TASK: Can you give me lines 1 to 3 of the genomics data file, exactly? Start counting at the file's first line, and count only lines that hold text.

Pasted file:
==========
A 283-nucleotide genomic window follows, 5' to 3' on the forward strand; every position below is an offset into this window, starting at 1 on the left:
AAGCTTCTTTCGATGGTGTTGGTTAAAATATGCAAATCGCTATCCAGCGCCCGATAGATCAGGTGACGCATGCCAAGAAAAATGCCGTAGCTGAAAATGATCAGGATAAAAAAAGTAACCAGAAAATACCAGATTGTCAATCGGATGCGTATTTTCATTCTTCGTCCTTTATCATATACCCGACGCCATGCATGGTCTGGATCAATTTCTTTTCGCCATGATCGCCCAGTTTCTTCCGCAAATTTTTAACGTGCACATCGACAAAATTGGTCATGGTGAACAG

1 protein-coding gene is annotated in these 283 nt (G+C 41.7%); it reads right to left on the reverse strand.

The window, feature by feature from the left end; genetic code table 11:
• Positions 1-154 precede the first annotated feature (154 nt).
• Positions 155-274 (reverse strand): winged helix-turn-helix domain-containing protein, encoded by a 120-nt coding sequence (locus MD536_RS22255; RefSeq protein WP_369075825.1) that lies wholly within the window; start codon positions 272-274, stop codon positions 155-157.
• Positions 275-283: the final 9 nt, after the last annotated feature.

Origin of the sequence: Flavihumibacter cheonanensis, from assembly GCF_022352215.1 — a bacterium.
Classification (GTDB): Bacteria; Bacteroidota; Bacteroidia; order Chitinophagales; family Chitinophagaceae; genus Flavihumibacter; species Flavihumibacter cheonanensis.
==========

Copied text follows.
A 283-nucleotide genomic window follows, 5' to 3' on the forward strand; every position below is an offset into this window, starting at 1 on the left:
AAGCTTCTTTCGATGGTGTTGGTTAAAATATGCAAATCGCTATCCAGCGCCCGATAGATCAGGTGACGCATGCCAAGAAAAATGCCGTAGCTGAAAATGATCAGGATAAAAAAAGTAACCAGAAAATACCAGATTGTCAATCGGATGCGTATTTTCATTCTTCGTCCTTTATCATATACCCGACGCCATGCATGGTCTGGATCAATTTCTTTTCGCCATGATCGCCCAGTTTCTTCCGCAAATTTTTAACGTGCACATCGACAAAATTGGTCATGGTGAACAG

1 protein-coding gene is annotated in these 283 nt (G+C 41.7%); it reads right to left on the reverse strand.